Capillaries do all their work in bed – they’re not lazy, but they’re leaky!

Capillaries leaking in bed

Our tiny capillaries are the most important blood vessels in the body, responsible for supplying virtually all the oxygen and nutrients that our organs depend on.  So how do they behave, under the immense burden of this great responsibility?  They never even climb out of bed!

A capillary bed is the name for a group of capillaries that all receive blood from the same source.  The source vessel is called a metarteriole, and from there, a branching network of capillaries originates.  The large number of branches provides a huge surface area across which diffusion can rapidly deliver the materials demanded by the surrounding tissues.

But there’s something else going on in most capillary beds – they’re leaky.  But don’t worry, it’s perfectly normal!  There are holes in the capillary walls, allowing the fluid component of blood (plasma) to leak out, and this is how the body’s interstitial fluid is produced.  The bulk flow of fluid across the capillary wall, back and forth between the blood and surrounding tissues, permits more rapid exchange than diffusion alone can provide.

Capillary leakiness varies greatly from one organ to the next, depending on the need for exchange.  The liver is the “water purification plant” of the body, and requires tremendous amounts of exchange to do its job – it therefore has among the leakiest capillaries.  At the other extreme, the brain is like a “cleanroom” where contaminants are excluded to prevent “misfires” of the delicate neural machinery – so its capillaries are almost watertight (the blood-brain barrier).

Given that most capillaries are leaky, what happens to all that water?  Does the bedroom flood completely, until a plumber is called to the scene?  Well, not quite.  The answer to this problem is the lymphatic system – it’s the storm drain of the body, which collects all the excess interstitial fluid of the body, and carries it right back to the blood…to be leaked out, all over again, by our hard-working capillaries.

Don’t have a heart attack!

heart with obstructed coronary artery

This week’s image may seem melodramatic, but I’m sure if you were a heart undergoing a heart attack, you’d feel something like this.

Heart attacks teach us that the heart is like any other organ – it consists of cells that require oxygen and nutrients to survive.  The other thing we learn is that, despite the large amount of blood in the heart, almost none of its contents are directly available to the heart’s cells.  That’s because diffusion is only effective across short distances, so the thickness of the heart’s walls prevents all but the inner surface cells (endothelium) from acquiring their vital resources in this way.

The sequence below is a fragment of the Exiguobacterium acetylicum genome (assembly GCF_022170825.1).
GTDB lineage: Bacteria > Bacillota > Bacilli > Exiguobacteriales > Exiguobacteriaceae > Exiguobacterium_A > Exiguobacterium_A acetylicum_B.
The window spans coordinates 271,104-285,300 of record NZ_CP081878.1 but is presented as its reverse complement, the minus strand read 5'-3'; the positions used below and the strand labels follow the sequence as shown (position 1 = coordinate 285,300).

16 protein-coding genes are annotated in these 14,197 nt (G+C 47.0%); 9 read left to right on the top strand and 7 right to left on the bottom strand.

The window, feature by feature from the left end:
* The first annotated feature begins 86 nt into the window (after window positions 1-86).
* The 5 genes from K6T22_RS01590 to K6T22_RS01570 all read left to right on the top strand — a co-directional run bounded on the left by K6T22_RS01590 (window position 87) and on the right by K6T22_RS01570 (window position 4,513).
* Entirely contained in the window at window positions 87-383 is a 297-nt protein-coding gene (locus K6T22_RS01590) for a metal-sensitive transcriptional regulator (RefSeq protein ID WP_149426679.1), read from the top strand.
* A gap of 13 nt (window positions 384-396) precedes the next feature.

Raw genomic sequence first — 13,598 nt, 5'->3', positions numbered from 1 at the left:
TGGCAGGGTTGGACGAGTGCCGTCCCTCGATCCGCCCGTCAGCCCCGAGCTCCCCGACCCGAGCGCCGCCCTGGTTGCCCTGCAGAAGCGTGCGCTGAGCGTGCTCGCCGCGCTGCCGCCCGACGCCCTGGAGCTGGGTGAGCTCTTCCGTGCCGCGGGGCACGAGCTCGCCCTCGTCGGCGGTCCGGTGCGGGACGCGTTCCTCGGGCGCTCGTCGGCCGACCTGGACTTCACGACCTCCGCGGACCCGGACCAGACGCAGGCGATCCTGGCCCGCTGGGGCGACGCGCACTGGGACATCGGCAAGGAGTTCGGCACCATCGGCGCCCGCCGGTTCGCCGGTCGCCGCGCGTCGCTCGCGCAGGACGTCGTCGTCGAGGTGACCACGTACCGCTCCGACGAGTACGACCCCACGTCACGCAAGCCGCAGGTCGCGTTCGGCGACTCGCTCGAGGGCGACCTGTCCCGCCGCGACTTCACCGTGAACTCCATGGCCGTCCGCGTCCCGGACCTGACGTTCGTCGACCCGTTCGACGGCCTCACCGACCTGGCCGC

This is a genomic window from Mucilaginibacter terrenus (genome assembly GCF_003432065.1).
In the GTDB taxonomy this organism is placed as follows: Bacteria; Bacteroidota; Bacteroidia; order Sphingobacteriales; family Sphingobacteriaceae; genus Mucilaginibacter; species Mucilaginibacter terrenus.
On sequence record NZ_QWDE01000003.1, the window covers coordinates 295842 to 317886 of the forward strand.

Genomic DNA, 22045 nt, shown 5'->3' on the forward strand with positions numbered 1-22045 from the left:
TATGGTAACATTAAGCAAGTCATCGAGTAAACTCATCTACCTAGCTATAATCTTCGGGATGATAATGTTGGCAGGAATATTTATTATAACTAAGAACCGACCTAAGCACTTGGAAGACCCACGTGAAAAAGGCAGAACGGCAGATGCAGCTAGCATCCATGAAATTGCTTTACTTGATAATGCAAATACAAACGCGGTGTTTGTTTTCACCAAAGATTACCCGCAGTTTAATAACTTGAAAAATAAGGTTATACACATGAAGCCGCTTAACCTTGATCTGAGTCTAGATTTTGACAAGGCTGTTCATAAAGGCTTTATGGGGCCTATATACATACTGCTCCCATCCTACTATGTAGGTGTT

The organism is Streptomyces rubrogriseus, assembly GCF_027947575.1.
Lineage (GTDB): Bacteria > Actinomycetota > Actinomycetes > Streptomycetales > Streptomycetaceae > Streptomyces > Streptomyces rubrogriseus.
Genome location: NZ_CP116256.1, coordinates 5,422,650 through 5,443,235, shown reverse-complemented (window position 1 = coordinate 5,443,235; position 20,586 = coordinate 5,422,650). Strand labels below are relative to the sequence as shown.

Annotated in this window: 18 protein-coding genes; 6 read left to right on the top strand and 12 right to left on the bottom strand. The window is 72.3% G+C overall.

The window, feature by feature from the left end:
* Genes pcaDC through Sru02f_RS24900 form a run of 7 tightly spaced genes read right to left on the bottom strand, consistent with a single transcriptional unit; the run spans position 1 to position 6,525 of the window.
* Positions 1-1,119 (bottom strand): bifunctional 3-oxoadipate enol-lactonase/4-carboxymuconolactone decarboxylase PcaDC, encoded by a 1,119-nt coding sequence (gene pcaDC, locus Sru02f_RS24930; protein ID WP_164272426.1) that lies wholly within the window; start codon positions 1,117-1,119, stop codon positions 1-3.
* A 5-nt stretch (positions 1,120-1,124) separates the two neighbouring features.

The solution is for the heart to have its own network of blood vessels, the coronary arteries, penetrating deep into the heart walls to supply its own tissues with blood.  The suffering heart depicted here is actually anatomically correct (minus the face and heads), allowing us to see all the major blood vessels that deliver blood to and from the body.

Oxygenated blood, from the lungs, reaches the heart through the four pulmonary veins, entering horizontally from the sides.  It enters the left side of the heart, which ejects this oxygen-rich blood (shown in red) into the aorta, the largest artery in the body.  The aorta emerges diagonally from the left side and arches over the top of the heart, branching many times to provide oxygen to the entire body.

From the aorta, the right coronary artery curves around the heart’s right side (on the left side of the page), and the left coronary artery curves toward the heart’s left side, each providing many branches of their own.  If one of these becomes blocked by a blood clot or fatty deposits in the artery walls, then a heart attack results – meaning the heart tissue dies due to the obstructed blood supply, and the resulting lack of oxygen to that region.  This is different from cardiac arrest, in which the heart stops beating – a problem with the electrical conducting system of the heart.  (However, the two problems can be related, if a heart attack damages part of the conducting system.)

Let’s look at the rest of the blood flow, in a healthy heart.  From a coronary artery, tiny branches (capillaries) supply oxygen to the heart’s tissues by diffusion, and drain into cardiac veins (not shown) which drain into the right side of the heart.  This is also where oxygen-depleted blood enters from the rest of the body, through the superior and inferior vena cava (vertical vessels on the left side of the page).  From there, it is pumped through the pulmonary trunk (large vessel crossing in front of the aorta) back to the lungs.